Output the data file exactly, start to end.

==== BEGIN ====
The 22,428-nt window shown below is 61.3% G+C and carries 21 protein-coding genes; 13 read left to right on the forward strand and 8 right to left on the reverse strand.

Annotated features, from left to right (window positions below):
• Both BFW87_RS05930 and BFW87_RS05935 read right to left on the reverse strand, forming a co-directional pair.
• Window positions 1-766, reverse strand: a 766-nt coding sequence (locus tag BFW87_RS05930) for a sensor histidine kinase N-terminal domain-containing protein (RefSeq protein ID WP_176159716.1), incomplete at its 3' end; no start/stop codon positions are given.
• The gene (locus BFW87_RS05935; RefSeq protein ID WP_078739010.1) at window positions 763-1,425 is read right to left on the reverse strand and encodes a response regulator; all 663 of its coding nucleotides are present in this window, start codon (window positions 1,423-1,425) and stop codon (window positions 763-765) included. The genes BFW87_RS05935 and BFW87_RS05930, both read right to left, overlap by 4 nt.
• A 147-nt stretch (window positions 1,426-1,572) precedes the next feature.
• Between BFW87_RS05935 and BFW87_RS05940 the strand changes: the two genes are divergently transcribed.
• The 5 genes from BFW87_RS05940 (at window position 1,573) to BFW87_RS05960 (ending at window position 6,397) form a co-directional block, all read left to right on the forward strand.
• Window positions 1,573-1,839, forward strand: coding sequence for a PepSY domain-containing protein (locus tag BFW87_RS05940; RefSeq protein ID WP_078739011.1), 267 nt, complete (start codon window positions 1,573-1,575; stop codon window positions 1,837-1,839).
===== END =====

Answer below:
The 22,428-nt window shown below is 61.3% G+C and carries 21 protein-coding genes; 13 read left to right on the forward strand and 8 right to left on the reverse strand.

Annotated features, from left to right (window positions below):
• Both BFW87_RS05930 and BFW87_RS05935 read right to left on the reverse strand, forming a co-directional pair.
• Window positions 1-766, reverse strand: a 766-nt coding sequence (locus tag BFW87_RS05930) for a sensor histidine kinase N-terminal domain-containing protein (RefSeq protein ID WP_176159716.1), incomplete at its 3' end; no start/stop codon positions are given.
• The gene (locus BFW87_RS05935; RefSeq protein ID WP_078739010.1) at window positions 763-1,425 is read right to left on the reverse strand and encodes a response regulator; all 663 of its coding nucleotides are present in this window, start codon (window positions 1,423-1,425) and stop codon (window positions 763-765) included. The genes BFW87_RS05935 and BFW87_RS05930, both read right to left, overlap by 4 nt.
• A 147-nt stretch (window positions 1,426-1,572) precedes the next feature.
• Between BFW87_RS05935 and BFW87_RS05940 the strand changes: the two genes are divergently transcribed.
• The 5 genes from BFW87_RS05940 (at window position 1,573) to BFW87_RS05960 (ending at window position 6,397) form a co-directional block, all read left to right on the forward strand.
• Window positions 1,573-1,839, forward strand: coding sequence for a PepSY domain-containing protein (locus tag BFW87_RS05940; RefSeq protein ID WP_078739011.1), 267 nt, complete (start codon window positions 1,573-1,575; stop codon window positions 1,837-1,839).